Building Good Digital Citizens: Uncovering Bias With Machine Learning and Artificial Intelligence

Artificial intelligence (AI) was typically only found in dystopian science fiction novels, but that is no longer the case. Everything from disease recognition and prevention to security at large events, AI is making its way into our everyday lives, and its presence will only grow as technology advances. 

Due to its rapid growth, any educator needs to identify how students will be impacted by AI and how we can prepare them for the future. Although many facets of AI will soon, if not already, be incorporated into our daily lives, this article will focus on one important aspect: facial and image recognition.

What is AI Image Recognition?

AI image recognition uses a subset of AI called machine learning that can identify and categorize specific objects, including people, animals, and various landmarks. Utilizing a wealth of data, computers can use a camera and a machine learning algorithm based on neural networks and pre-trained data to identify these objects.

For a computer to make sense of images, they must be broken down into pixels, each pixel having a value (0 = black / 255 = white). Below is a photo showing how an image is broken down into pixels and how each pixel has a value.

What Issues Does AI Image Recognition Have?

AI isn’t perfect and is only as good as the data it has at its disposal. If a machine learning image recognition tool struggles to recognize the difference between two different images, it’s likely because it does not have the data or images necessary to make an accurate distinction between them. 

For instance, as infants, we learn to see patterns in colors and shapes to recognize them later. We start to get good at predicting based on what we have already seen. For AI to predict, the software needs to have seen many images and examples.

When an AI image recognition tool does not have lots of data or does not have a variety of data, predictability issues arise, and the tool is not as effective as one with more information. This can lead to inaccurate predictions, a bias that could have significant consequences for society as this tool becomes more widespread.

How Can We Educate Students About AI Bias?

As AI image recognition tools become more utilized for various purposes, our students must recognize the common issues with these tools and help prevent the negative aspects that can present themselves. Even providing students with a basic understanding of what AI is, how it works, and what limitations it has can go a long way in helping our students make informed decisions. 

As a part of Computer Science Education Week and in conjunction with Hour of Code, BSD Education is offering a free project that allows students to explore an AI image recognition tool and teaches them how AI sees images, makes predictions, and how we can make sure that those predictions are accurate and free of bias. While utilizing this tool, students will also learn valuable 21st-century coding skills, including the basics of HTML, CSS, and JavaScript.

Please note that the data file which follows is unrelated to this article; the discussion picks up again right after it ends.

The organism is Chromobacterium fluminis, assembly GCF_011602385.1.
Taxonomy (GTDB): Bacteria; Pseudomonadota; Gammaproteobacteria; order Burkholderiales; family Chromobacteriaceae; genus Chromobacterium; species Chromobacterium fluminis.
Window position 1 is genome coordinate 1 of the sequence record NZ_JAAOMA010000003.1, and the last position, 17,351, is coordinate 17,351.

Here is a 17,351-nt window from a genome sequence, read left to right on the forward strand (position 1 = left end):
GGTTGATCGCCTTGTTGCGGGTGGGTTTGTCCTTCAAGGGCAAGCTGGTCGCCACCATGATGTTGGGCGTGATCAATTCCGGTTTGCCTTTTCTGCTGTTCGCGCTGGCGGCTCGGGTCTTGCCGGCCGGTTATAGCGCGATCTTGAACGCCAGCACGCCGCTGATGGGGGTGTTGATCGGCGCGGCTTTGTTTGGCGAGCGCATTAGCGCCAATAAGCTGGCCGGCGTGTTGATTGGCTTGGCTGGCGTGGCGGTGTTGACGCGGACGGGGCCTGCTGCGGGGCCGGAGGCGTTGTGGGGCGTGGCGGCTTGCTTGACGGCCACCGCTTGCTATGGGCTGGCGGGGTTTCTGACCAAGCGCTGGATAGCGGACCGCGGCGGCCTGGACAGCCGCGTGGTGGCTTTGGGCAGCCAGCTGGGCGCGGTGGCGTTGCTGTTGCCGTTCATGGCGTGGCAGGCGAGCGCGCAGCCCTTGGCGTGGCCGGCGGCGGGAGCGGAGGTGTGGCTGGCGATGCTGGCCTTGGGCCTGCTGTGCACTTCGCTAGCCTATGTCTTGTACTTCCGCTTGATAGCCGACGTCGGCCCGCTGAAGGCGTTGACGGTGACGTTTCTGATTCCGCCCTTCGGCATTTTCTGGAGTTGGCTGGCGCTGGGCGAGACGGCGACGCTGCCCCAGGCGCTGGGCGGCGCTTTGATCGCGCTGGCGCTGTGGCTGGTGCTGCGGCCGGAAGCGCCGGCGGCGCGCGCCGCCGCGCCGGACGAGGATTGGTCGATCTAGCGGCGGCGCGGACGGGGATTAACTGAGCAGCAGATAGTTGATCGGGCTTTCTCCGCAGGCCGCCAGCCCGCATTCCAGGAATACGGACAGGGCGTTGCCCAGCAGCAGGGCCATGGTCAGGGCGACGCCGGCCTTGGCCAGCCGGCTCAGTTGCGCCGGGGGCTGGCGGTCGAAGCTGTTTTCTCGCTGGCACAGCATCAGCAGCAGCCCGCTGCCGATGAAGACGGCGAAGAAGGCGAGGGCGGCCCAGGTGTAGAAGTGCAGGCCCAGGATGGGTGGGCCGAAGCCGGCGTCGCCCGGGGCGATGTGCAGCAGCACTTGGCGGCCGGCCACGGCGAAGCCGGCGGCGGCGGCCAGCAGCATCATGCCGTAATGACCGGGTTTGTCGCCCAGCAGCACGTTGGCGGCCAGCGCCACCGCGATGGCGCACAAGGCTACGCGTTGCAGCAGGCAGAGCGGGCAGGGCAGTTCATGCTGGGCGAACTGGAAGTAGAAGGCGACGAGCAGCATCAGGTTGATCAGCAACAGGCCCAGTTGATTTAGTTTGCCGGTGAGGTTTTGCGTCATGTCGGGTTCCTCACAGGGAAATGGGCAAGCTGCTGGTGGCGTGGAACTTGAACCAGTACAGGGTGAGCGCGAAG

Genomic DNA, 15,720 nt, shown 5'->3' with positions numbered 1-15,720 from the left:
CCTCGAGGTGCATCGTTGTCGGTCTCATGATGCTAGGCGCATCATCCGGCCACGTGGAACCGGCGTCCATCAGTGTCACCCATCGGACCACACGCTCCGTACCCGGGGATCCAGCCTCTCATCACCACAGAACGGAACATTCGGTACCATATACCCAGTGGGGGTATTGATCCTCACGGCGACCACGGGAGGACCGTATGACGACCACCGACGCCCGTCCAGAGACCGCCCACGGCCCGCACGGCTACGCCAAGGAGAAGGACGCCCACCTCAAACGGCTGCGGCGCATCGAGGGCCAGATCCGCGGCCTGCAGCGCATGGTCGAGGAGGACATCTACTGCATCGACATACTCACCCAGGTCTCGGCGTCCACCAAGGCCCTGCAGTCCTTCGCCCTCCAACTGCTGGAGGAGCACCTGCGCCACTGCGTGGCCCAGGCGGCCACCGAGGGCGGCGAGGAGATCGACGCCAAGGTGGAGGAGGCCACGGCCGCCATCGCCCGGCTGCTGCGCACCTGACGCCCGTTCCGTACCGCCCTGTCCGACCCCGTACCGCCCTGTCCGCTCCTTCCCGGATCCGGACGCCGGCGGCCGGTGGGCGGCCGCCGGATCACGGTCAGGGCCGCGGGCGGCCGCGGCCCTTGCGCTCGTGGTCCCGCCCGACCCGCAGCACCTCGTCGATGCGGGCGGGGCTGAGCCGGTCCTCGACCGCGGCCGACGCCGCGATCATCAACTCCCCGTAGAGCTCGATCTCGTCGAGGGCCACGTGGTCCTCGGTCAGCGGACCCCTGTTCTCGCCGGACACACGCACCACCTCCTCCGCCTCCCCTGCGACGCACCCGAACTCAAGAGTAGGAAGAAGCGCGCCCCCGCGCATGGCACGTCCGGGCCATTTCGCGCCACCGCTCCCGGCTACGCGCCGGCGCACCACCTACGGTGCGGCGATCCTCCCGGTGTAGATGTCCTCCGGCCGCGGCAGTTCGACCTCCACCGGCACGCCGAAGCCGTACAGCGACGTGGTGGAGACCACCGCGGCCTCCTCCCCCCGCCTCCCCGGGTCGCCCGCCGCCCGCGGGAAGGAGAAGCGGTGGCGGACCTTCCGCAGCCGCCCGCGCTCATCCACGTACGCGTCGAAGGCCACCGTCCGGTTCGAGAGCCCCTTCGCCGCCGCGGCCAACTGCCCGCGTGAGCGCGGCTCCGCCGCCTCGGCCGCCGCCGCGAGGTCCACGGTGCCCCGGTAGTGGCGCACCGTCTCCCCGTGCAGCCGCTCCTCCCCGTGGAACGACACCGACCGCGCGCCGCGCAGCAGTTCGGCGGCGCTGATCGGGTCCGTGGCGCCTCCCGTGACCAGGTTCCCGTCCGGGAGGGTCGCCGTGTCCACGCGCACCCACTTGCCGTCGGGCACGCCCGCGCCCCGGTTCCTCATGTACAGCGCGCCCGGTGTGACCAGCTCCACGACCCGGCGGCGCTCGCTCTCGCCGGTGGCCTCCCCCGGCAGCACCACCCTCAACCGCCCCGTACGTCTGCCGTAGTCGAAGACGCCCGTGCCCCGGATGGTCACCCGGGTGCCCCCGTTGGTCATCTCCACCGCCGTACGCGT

Access AI Webcam Image Classifier at

We hope you and your students will find this project informative and helpful in understanding how AI works and can be used for good in the future. BSD Education feels strongly that this type of learning, along with other digital skills, is vital to every student’s education. Please contact us here if you would like to learn more about how you can partner with BSD in the classroom so your students are future-ready.

Want to Learn More?

Free BSD Webinar

Building Good Digital Citizens: Uncovering Bias With Machine Learning

Join BSD Education VP of Education Mark Barnett to see how AI sees images, makes predictions, and how we can make sure they are accurate and free of bias. We’ll also explore similarities between AI and how our minds work by studying the effects of bias and data categorization.

about Mark
Mark is Vice President of Education. He is passionate about project-based learning and teaching students to create with technology.
With experience in STEAM and maker education, he has consulted with teachers and administrators all over the world to setup and design impactful learning experiences with makerspaces and related education themes. He speaks internationally about equity and access to STEAM and maker education, most notably at the Stanford FabLearn Conference, MIT Libre Learn Lab, SXSWedu, EARCOS in Bangkok, UNESCO in India and at 21st Century Learning in Hong Kong.

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